Shannon Brady
Writer & Editor

Valentine’s Day is observed annually on February 14, which this year falls on a Wednesday. It’s the celebration of lovers and an occasion where romantic partners show one another how much they care for them with gifts, cards, and special attention. (See our previous article on Valentine’s Day for more information about the holiday’s history and customs.)

Two of the most common Valentine’s Day gifts exchanged, to the point where the pair becomes almost synonymous with the holiday, are flowers and chocolate. But how did these presents become so popular?

Any type of flowers may be given on Valentine’s Day, depending on the recipient’s preferences. However, by far the most popular choice of flowers is roses, specifically red ones. Starting from fads in Victorian England, they have come to symbolize passionate, romantic love in multiple cultures’ flower languages. (Pink roses and tulips, other popular choices, symbolize affection and perfect love, respectively. 

It is often stated as a scientific fact that chocolate triggers the same chemical reaction in the brain as falling in love. Part of this is true; chocolate contains tryptophan, an amino acid that helps the brain form serotonin, the neurotransmitter that influences happiness; phenylethylalanine, which increases heart rate and alertness and acts as a natural antidepressant; and theobromine, which relaxes the body.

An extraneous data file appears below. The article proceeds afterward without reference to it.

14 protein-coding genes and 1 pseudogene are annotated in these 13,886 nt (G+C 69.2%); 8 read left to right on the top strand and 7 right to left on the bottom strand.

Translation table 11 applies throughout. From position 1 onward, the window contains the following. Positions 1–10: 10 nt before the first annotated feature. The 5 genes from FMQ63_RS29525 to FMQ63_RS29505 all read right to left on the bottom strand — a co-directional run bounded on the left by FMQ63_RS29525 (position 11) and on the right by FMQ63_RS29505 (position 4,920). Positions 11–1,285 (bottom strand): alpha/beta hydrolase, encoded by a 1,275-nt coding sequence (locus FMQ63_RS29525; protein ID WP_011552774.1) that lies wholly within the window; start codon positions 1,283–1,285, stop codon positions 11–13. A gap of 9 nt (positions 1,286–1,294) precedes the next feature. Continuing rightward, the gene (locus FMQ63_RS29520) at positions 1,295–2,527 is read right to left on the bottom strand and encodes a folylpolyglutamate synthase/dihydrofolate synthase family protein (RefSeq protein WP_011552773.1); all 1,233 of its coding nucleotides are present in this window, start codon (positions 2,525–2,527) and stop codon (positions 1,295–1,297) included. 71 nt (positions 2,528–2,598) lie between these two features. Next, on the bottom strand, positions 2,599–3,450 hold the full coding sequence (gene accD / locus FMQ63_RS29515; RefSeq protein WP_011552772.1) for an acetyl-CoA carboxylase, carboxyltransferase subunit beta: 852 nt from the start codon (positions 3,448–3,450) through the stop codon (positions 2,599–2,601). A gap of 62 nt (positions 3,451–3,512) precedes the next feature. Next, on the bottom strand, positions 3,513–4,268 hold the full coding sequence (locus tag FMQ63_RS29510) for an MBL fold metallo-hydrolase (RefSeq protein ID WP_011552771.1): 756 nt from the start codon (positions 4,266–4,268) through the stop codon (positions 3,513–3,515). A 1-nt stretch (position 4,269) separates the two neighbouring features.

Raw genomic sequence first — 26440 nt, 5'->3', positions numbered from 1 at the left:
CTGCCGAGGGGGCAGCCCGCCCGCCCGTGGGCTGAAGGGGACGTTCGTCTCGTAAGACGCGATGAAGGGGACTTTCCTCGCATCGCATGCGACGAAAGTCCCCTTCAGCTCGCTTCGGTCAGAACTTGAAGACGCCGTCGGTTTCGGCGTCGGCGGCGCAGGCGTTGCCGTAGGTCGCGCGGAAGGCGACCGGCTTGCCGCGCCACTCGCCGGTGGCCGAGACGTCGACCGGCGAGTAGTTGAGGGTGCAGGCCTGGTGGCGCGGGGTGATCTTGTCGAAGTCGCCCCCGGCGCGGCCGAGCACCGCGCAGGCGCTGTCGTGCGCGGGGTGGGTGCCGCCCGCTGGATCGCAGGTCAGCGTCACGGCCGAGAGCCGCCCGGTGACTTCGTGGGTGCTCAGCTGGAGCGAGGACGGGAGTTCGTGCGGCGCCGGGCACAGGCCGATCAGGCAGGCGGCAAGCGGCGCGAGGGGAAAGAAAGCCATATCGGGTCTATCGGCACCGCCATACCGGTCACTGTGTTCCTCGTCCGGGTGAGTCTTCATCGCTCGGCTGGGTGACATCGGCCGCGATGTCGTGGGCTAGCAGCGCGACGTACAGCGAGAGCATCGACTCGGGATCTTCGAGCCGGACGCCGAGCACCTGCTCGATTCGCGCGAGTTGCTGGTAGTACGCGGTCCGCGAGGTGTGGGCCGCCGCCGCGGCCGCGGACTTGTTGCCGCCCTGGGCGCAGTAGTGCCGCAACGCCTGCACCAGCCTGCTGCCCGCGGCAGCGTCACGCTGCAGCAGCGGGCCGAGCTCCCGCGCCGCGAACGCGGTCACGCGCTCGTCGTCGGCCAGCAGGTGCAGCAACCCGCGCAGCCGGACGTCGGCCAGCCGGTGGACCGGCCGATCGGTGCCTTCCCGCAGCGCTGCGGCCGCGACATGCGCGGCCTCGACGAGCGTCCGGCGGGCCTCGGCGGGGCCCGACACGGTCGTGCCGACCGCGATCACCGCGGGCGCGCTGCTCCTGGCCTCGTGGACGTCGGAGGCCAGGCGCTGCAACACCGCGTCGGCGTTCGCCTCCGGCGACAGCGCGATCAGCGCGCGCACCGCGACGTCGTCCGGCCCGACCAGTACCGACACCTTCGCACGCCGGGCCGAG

(Incidentally, theobromine is also the chemical that makes chocolate poisonous to dogs.)

Technically, all of these components would mimic the physical sensation of falling in love if consumed. However, other research suggests that they are digested too quickly to actually reach the brain and cause that effect in the first place. The most likely answer? Eating something sweet and delicious simply makes you happy in and of itself

Though it’s always been a tasty treat, assortments of chocolates in heart-shaped boxes (often shaped like hearts themselves) being exchanged for Valentine’s Day also began as a fad in the Victorian Era of England. Richard Cadbury, owner of the Cadbury chocolate company, capitalized on the public’s love of elaborate courting rituals to sell not only a greater variety of chocolates, but market them in fancy boxes, sturdy and good-looking enough to be kept instead of discarded.

Almost two hundred years later, many couples still enjoy presenting their partners with carefully selected flowers and chocolates to enjoy on Valentine’s Day!

If you have any questions or concerns, always feel free to contact Stay safe and healthy!